Monday, March 12, 2012

Monday Muse: Knox Writers' House Map of Voices

How would you visualize a map of the voices of writers throughout America?

In an ambitious undertaking to create a searchable, universally accessible audio archive of recorded poems, stories, and essays of and interviews with American writers, Emily Oliver, Sam Conrad, and Bryce Parsons-Twesten set out on a trip that eventually would take them thousands of miles across the Midwest, into the South, and then north to several cities on the East Coast, where they asked scores of writers to introduce themselves, talk about their communities, describe their career paths, and record their voices. The result is The Knox Writers' House Recording Project: A Map of Voices, which shows us where writers live, what they write, who they read, and how they sound.

Building their Google-powered map city by city, the trio is determined to bring us the voices of writers wherever they are. The three have recorded writers in Amherst, Massachusetts; Atlanta, Georgia; Austin, Texas; Baton Rouge, Louisiana; Beloit, Wisconsin; Birmingham, Alabama; Champaign-Urbana and Chicago, Illinois; Decatur, Georgia; Duluth, Minnesota; Galesburg, Illinois; Germantown, New York; Iowa City, Iowa; Kalamazoo, Michigan; Kansas City, Missouri, and Kansas City, Kansas; Lawrence, Kansas; Lincoln, Nebraska; Los Angeles, California; Madison, Wisconsin; Minneapolis/St. Paul, Minnesota; New Haven, Connecticut; New Orleans, Louisiana; New York, New York; Oxford, Mississippi; Pella, Iowa; Providence, Rhode Island; San Diego and San Francisco, California; St. Louis, Missouri; and Tuscaloosa, Alabama. Individual maps for each of the cities, A-to-Z, are collected here.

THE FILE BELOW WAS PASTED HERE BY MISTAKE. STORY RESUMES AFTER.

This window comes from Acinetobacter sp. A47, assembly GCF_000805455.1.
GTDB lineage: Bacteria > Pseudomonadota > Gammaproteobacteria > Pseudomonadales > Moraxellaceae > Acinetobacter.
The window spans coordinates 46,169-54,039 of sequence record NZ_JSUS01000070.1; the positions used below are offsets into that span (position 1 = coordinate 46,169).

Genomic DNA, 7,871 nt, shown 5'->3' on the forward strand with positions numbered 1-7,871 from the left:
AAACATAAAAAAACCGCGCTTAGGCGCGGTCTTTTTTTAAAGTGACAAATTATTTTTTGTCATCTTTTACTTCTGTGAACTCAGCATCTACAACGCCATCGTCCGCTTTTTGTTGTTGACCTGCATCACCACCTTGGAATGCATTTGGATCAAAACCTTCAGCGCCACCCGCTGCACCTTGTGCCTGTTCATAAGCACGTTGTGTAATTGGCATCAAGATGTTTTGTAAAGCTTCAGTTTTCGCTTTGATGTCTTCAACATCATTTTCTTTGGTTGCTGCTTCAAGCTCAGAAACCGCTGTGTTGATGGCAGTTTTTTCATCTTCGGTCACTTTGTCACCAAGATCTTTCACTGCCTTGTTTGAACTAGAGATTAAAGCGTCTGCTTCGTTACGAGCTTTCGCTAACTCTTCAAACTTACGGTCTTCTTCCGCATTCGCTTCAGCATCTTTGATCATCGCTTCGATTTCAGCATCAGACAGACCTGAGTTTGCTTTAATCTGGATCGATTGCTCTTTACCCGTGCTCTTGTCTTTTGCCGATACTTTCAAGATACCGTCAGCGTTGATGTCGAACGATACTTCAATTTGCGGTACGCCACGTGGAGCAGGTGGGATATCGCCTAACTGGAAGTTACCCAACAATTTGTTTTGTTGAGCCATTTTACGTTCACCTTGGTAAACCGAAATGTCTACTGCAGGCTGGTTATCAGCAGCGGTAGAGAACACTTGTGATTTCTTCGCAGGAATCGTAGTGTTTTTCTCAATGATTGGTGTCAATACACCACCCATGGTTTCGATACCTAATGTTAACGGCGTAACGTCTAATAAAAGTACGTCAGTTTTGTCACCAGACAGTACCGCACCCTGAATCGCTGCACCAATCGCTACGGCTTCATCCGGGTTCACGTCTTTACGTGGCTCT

The voices recorded include the well-known (Mary Jo Bang, Marvin Bell, Jericho Brown, Robert Hass, D.A. Powell, James Tate, and C.D. Wright) and the unfamiliar, all listed alphabetically and hyperlinked here. Each writer has his or her own page, where a charming illustration, sometimes a brief biography and interview, and a list of hyperlinked recordings are found. Each page also identifies other writers in the writer's city or community.

A section titled Playlists includes links to what Conrad, Oliver, and Parsons-Twesten, as well as project director Monica Berlin, a professor at Knox College, Galesburg, Illinois, are listening to now, what they call the "stuff we can't get out of our heads". 

The site is intuitive and easy to use, and although the collective and individual maps are still being augmented and a huge amount of material is still to be added, the project already is a remarkable resource.

Two suggestions for the site: Add an alpha ribbon at the top of the page containing the A-to-Z list of writers and add on each writer's page a link to the writer's Website. 

Writers interested in recording for the project and being added to the map will find contact information at the end of the About page. In an e-mail responding to my inquiry, Knox Writers House says that before heading to a new location, staff usually ask for recommendations from writers already recorded. Staff record writers in person.

My thanks to the Poetry Foundation, which spotlighted the project in a blog post.

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Hannah Stephenson said...

Amazingly cool project!!

Yes---I'd love to submit some Ohio would be great to make this very interactive and update-able.

Anonymous said...

cool idea